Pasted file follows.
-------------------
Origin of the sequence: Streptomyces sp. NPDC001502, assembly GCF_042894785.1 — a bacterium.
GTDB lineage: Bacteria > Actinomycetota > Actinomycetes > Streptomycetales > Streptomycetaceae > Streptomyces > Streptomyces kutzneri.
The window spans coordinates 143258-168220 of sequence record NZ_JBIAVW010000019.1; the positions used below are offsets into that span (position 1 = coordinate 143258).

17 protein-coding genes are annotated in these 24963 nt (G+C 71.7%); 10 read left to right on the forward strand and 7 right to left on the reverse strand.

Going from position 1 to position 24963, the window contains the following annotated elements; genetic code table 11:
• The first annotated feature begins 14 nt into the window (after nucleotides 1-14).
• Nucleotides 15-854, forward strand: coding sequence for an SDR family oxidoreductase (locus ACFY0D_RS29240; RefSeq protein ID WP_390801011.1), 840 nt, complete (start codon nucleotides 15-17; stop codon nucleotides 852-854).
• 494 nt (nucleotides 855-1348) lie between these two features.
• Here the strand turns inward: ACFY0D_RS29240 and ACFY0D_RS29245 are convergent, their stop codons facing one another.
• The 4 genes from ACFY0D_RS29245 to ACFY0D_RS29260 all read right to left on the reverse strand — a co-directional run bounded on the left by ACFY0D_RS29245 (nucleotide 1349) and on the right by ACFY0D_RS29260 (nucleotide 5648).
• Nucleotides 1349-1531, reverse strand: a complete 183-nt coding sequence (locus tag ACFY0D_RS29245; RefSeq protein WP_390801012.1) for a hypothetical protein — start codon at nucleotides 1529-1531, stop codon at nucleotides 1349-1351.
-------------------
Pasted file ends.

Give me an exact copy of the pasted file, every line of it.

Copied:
Origin of the sequence: Streptomyces sp. NPDC001502, assembly GCF_042894785.1 — a bacterium.
GTDB lineage: Bacteria > Actinomycetota > Actinomycetes > Streptomycetales > Streptomycetaceae > Streptomyces > Streptomyces kutzneri.
The window spans coordinates 143258-168220 of sequence record NZ_JBIAVW010000019.1; the positions used below are offsets into that span (position 1 = coordinate 143258).

17 protein-coding genes are annotated in these 24963 nt (G+C 71.7%); 10 read left to right on the forward strand and 7 right to left on the reverse strand.

Going from position 1 to position 24963, the window contains the following annotated elements; genetic code table 11:
• The first annotated feature begins 14 nt into the window (after nucleotides 1-14).
• Nucleotides 15-854, forward strand: coding sequence for an SDR family oxidoreductase (locus ACFY0D_RS29240; RefSeq protein ID WP_390801011.1), 840 nt, complete (start codon nucleotides 15-17; stop codon nucleotides 852-854).
• 494 nt (nucleotides 855-1348) lie between these two features.
• Here the strand turns inward: ACFY0D_RS29240 and ACFY0D_RS29245 are convergent, their stop codons facing one another.
• The 4 genes from ACFY0D_RS29245 to ACFY0D_RS29260 all read right to left on the reverse strand — a co-directional run bounded on the left by ACFY0D_RS29245 (nucleotide 1349) and on the right by ACFY0D_RS29260 (nucleotide 5648).
• Nucleotides 1349-1531, reverse strand: a complete 183-nt coding sequence (locus tag ACFY0D_RS29245; RefSeq protein WP_390801012.1) for a hypothetical protein — start codon at nucleotides 1529-1531, stop codon at nucleotides 1349-1351.